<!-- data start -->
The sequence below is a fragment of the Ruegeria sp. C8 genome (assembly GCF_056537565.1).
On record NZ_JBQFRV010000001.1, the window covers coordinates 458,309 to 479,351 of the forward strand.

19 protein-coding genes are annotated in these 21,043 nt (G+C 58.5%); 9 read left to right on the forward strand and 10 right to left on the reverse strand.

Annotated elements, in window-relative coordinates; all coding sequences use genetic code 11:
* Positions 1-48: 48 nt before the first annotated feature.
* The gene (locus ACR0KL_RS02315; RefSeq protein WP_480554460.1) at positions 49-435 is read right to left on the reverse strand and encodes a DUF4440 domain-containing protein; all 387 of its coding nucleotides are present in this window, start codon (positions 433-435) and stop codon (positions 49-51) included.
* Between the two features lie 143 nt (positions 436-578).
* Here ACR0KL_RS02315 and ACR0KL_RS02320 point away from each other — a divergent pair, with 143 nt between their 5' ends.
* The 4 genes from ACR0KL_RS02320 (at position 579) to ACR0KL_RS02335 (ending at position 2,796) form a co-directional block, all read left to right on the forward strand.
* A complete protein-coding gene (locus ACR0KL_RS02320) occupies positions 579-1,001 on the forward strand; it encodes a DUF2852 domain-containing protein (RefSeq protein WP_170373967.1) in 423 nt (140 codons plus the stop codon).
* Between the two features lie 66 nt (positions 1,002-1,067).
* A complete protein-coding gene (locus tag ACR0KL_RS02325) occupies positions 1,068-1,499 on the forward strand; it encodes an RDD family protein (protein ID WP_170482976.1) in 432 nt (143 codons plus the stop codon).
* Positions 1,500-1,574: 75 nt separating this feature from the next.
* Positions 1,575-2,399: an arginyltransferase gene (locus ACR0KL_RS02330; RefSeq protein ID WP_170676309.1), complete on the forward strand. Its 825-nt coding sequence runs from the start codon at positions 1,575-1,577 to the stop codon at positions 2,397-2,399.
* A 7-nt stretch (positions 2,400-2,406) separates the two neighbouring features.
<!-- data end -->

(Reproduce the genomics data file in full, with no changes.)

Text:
The sequence below is a fragment of the Ruegeria sp. C8 genome (assembly GCF_056537565.1).
On record NZ_JBQFRV010000001.1, the window covers coordinates 458,309 to 479,351 of the forward strand.

19 protein-coding genes are annotated in these 21,043 nt (G+C 58.5%); 9 read left to right on the forward strand and 10 right to left on the reverse strand.

Annotated elements, in window-relative coordinates; all coding sequences use genetic code 11:
* Positions 1-48: 48 nt before the first annotated feature.
* The gene (locus ACR0KL_RS02315; RefSeq protein WP_480554460.1) at positions 49-435 is read right to left on the reverse strand and encodes a DUF4440 domain-containing protein; all 387 of its coding nucleotides are present in this window, start codon (positions 433-435) and stop codon (positions 49-51) included.
* Between the two features lie 143 nt (positions 436-578).
* Here ACR0KL_RS02315 and ACR0KL_RS02320 point away from each other — a divergent pair, with 143 nt between their 5' ends.
* The 4 genes from ACR0KL_RS02320 (at position 579) to ACR0KL_RS02335 (ending at position 2,796) form a co-directional block, all read left to right on the forward strand.
* A complete protein-coding gene (locus ACR0KL_RS02320) occupies positions 579-1,001 on the forward strand; it encodes a DUF2852 domain-containing protein (RefSeq protein WP_170373967.1) in 423 nt (140 codons plus the stop codon).
* Between the two features lie 66 nt (positions 1,002-1,067).
* A complete protein-coding gene (locus tag ACR0KL_RS02325) occupies positions 1,068-1,499 on the forward strand; it encodes an RDD family protein (protein ID WP_170482976.1) in 432 nt (143 codons plus the stop codon).
* Positions 1,500-1,574: 75 nt separating this feature from the next.
* Positions 1,575-2,399: an arginyltransferase gene (locus ACR0KL_RS02330; RefSeq protein ID WP_170676309.1), complete on the forward strand. Its 825-nt coding sequence runs from the start codon at positions 1,575-1,577 to the stop codon at positions 2,397-2,399.
* A 7-nt stretch (positions 2,400-2,406) separates the two neighbouring features.